The Mason Gulch Fire is still with us. Colorado Central, a magazine that I sometimes write for, has asked me for a 2,000 word essay on preparedness, evacuation, looters, and all of it. After hurricanes Rita and Katrina, a lot of writers are talking about "go bags, " cash stashes, food storage, firearms, and not letting the gasoline tank go below half full.
Survival literature has a long history in America. Just 45 years ago, during the height of the Cold War, George Leonard Herter, founder of Herter's Inc., (now part of Cabela's) had a few things to say in his eccentric cookbook Bull Cook and Authentic Historical Recipes and Practices.
One appendix is titled “In Case of a Hydrogen Bomb Attack You Must Know the Ways of the Wilderness to Survive.”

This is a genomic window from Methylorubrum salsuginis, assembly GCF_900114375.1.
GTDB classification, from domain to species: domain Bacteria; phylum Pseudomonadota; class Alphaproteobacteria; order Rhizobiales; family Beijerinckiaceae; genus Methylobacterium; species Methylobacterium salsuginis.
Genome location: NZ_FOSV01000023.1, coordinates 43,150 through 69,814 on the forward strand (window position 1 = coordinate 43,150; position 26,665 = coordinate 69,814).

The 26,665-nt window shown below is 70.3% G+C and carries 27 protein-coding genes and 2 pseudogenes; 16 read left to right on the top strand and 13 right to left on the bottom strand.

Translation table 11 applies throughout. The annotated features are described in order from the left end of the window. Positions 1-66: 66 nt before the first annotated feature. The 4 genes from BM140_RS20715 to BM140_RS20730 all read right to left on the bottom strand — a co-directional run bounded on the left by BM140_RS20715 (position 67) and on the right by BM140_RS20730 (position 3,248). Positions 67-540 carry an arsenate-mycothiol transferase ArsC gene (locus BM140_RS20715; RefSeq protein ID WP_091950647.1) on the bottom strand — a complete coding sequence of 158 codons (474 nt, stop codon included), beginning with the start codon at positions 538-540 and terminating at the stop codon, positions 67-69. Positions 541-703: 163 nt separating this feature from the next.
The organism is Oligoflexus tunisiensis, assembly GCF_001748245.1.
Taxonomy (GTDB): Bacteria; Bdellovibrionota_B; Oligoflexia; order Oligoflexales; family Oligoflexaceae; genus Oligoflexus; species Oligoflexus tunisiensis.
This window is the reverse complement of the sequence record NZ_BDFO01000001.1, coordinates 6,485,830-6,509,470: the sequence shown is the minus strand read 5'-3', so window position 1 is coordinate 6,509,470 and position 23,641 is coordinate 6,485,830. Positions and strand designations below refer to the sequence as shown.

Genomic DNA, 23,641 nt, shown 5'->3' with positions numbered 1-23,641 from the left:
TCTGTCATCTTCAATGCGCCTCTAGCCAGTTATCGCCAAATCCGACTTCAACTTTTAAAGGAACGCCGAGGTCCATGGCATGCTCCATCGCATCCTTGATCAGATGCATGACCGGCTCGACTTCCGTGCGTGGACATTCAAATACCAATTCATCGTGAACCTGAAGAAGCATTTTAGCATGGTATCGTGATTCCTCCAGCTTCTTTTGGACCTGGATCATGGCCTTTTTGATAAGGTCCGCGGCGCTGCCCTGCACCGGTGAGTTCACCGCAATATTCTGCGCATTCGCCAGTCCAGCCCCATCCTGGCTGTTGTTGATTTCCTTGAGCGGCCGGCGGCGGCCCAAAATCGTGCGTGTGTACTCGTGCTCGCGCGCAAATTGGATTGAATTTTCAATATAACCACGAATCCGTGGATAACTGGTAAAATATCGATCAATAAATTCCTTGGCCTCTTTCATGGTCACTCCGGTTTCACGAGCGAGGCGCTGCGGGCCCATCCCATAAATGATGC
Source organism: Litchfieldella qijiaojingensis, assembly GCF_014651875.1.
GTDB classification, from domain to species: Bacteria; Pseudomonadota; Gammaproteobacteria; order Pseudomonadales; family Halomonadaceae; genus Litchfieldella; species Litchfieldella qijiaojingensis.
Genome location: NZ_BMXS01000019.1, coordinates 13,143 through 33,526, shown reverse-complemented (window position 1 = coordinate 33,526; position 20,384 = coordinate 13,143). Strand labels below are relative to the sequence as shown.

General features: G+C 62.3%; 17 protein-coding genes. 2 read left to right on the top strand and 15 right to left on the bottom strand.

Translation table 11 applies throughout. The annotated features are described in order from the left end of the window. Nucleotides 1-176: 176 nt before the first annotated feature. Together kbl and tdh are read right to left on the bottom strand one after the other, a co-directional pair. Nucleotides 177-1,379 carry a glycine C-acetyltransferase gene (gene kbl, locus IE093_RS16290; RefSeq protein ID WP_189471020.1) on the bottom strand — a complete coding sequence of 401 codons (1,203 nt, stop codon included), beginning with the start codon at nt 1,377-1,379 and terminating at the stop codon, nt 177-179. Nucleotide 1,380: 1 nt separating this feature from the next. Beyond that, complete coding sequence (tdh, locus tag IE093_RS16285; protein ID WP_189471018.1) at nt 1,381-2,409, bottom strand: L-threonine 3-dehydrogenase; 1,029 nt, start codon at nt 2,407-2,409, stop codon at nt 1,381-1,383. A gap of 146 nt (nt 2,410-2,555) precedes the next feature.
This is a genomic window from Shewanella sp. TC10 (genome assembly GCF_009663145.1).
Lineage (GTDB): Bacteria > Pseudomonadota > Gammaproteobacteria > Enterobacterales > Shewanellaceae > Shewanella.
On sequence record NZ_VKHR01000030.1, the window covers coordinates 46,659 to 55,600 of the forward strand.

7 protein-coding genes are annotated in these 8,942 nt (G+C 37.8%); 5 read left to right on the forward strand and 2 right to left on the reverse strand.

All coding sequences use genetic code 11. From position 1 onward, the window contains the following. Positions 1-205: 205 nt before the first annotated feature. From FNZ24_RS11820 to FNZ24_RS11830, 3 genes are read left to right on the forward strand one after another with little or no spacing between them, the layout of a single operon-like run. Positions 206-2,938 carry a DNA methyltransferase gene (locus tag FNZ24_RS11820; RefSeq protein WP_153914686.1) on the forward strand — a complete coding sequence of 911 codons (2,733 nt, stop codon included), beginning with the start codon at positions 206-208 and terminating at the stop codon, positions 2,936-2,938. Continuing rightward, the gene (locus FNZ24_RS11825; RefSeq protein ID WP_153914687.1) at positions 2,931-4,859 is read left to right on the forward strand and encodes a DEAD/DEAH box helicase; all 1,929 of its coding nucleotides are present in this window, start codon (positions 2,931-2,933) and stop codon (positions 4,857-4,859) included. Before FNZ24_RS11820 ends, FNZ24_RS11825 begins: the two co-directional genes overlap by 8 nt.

Get out of town, he says, regardless of what the “would-be authorities” say. “Have a wood stove that can be set up in abandoned house or shelter.”
He continues with more suggestions: dried food, matches in waterproof containers, and .22 rifle with at least 1,000 rounds of ammunition for both small-game hunting and self-defense. “Bombings bring looting and the looting is done in most all cases by so-called friends who live near you. This is what happened in both World War I and II.” (Herter came from a Belgian family.)
Finally, after discussing medicines, Herter concludes, “Have 5 one-pound cans of tobacco. This is your fortune. If there is any food or material available that you need, the tobacco will get it for you when money will not.”
There is a peculiar thrill to imagining cataclysmic disaster of such a scale that money would be worthless and you would be picking off looters from the entrance to your cave.
Here in southern Colorado, though, I will stick to planning for forest fires and blizzards.